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Umbria, the birthplace of St Benedict and Francis of Assisi, seems bathed in a mystical glow, and Orvieto plays into the mystique. Set midway between Florence and Rome, Orvieto is Umbrian perfection, with luminous frescoes and enigmatic churches only serving to underline its lofty otherness. Looming on a sheer ledge of lava-stone, Orvieto is a brooding Etruscan presence hewn out of dark volcanic rock. In medieval times, this citadel, perched on its impregnable rock, controlled the road between Florence and Rome. Although majestically sited on top of a volcanic tufa plateau, the hill is porous and in danger of bringing the city down as it crumbles. More positively, the fertile volcanic slopes are covered in the vineyards that produce Orvieto’s famously crisp white wines. The town also scores high in the spirituality stakes, with its low-key churches counterpointed by the grandeur of the Duomo and loveliness of the undulating landscape.


Top Ten Things To Do

Orvieto is all about the mysterious mood, both above and below ground. Savour the slow pace of life, from medieval meanderings to wine-tasting in this Slow Food city. Orvieto also acts as a springboard to several gorgeous towns in Umbria and Lazio, all seen on day trips. Beyond the city, our Top Tip in Umbria is mystical Todi, one of the most beguiling towns in Central Italy. Our other favourite day trips are both in Lazio: Viterbo, `the Papal city,’ and Civita di Bagnoregio, Lazio’s ghost town.

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Eating & Drinking

Orvieto has always been farming country so visitors are spoilt for choice. Cultivating olive oil in Umbria dates back to Etruscan times, with produce around Orvieto, Assisi and Lake Trasimeno particularly prized for its intensity. Orvieto itself boasts gallina ubriaca (`drunken chicken’ drenched in wine) as a popular local dish. The city is also close enough to Norcia, the epicentre of Umbrian charcuterie, for cold cuts and salami to feature as tasty antipasti.  Hearty soups are also popular in the city, especially chestnut and chickpea soup.

There is no escaping distinctive, meaty main courses. Locally-reared Umbrian meat is always on the menu, especially barbecued or roast meats, ranging from lamb to beef. As in Tuscany, Chianina cattle are a staple, with the meat prized for its succulent flavour. On the wilder side, expect wild boar, roast goose, pigeon, venison and wild boar. As in Tuscany, pork is often served as porchetta, spit-roasted and flavoured with garlic, wild fennel and local herbs. The Umbrians claim to have invented the dish, despite its popularity in Tuscany and Lazio. For dessert try the aniseed-flavoured ciambellone. a ring-shaped cake often considered an Italian version of a doughnut.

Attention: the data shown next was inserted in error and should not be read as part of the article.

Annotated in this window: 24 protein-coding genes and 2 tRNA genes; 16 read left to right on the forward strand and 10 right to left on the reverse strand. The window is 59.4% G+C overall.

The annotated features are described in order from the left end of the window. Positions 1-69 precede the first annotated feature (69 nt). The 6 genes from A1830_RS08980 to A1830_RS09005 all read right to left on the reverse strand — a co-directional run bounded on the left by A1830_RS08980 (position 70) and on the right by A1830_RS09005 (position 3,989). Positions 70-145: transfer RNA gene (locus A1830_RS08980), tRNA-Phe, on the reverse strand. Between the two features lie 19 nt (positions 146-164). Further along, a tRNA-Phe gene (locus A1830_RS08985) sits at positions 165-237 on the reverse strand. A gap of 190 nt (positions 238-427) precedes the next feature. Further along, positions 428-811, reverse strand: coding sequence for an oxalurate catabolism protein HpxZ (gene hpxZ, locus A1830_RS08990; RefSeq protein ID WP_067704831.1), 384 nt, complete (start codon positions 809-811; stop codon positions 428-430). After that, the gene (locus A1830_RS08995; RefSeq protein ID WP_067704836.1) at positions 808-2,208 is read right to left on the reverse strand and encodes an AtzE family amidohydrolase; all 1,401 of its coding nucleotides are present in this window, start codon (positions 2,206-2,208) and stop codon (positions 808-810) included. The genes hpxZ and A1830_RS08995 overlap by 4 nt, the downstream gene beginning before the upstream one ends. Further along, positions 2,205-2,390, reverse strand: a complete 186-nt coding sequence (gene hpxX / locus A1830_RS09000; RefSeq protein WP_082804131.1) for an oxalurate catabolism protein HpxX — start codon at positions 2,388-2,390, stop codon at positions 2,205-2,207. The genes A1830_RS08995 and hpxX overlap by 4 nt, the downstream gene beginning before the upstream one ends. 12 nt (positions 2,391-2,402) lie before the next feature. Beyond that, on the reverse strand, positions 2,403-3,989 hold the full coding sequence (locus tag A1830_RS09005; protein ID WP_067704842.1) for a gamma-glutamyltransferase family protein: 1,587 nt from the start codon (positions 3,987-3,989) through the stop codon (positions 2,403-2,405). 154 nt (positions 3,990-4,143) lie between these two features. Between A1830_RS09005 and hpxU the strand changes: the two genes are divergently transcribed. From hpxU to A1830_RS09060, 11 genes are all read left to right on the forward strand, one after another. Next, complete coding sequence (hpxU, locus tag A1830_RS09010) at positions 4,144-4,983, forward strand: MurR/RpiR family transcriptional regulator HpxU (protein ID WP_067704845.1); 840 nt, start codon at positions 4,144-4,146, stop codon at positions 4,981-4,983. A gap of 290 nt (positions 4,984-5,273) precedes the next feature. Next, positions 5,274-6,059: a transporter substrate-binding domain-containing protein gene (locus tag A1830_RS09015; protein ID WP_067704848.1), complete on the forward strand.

As the volcanic soil is very rich in minerals, grape vines thrive here, as they have since Etruscan times. Orvieto lends its name to the renowned Orvieto Classico, a straw-coloured white wine currently undergoing a revival. Bizarrely, Pope Gregory XVI ordered that his body be washed in Orvieto before burial. Contemporary Orvieto is made from a blend including Trebbiano and Grechetto.

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Shopping, Parking & Getting Around

Orvieto’s via Duomo and Corso Cavour are lined with elegant restaurants, boutiques and craft shops selling jewellery or Orvietan ceramics, including reproduction Etruscan ware or carved wooden sculptures. Ceramics-making is still a flourishing business in Orvieto, a tradition that dates back to Etruscan times. To sense its importance, it’s enough to do the Underground Orvieto tour. The tour reveals both ancient ceramics found in wells and more modern pottery dating back to the 18th century. At that time, certain underground chambers housed furnaces used to bake the clay. As for the art of glassmaking in the area, this dates back to medieval times when master-glassmakers made the windows for the Cathedral in Orvieto. Finish a window-shopping stroll with an ice cream in Gelateria Pasqualetti on either Piazza Duomo 14 or Corso Cavour 56.

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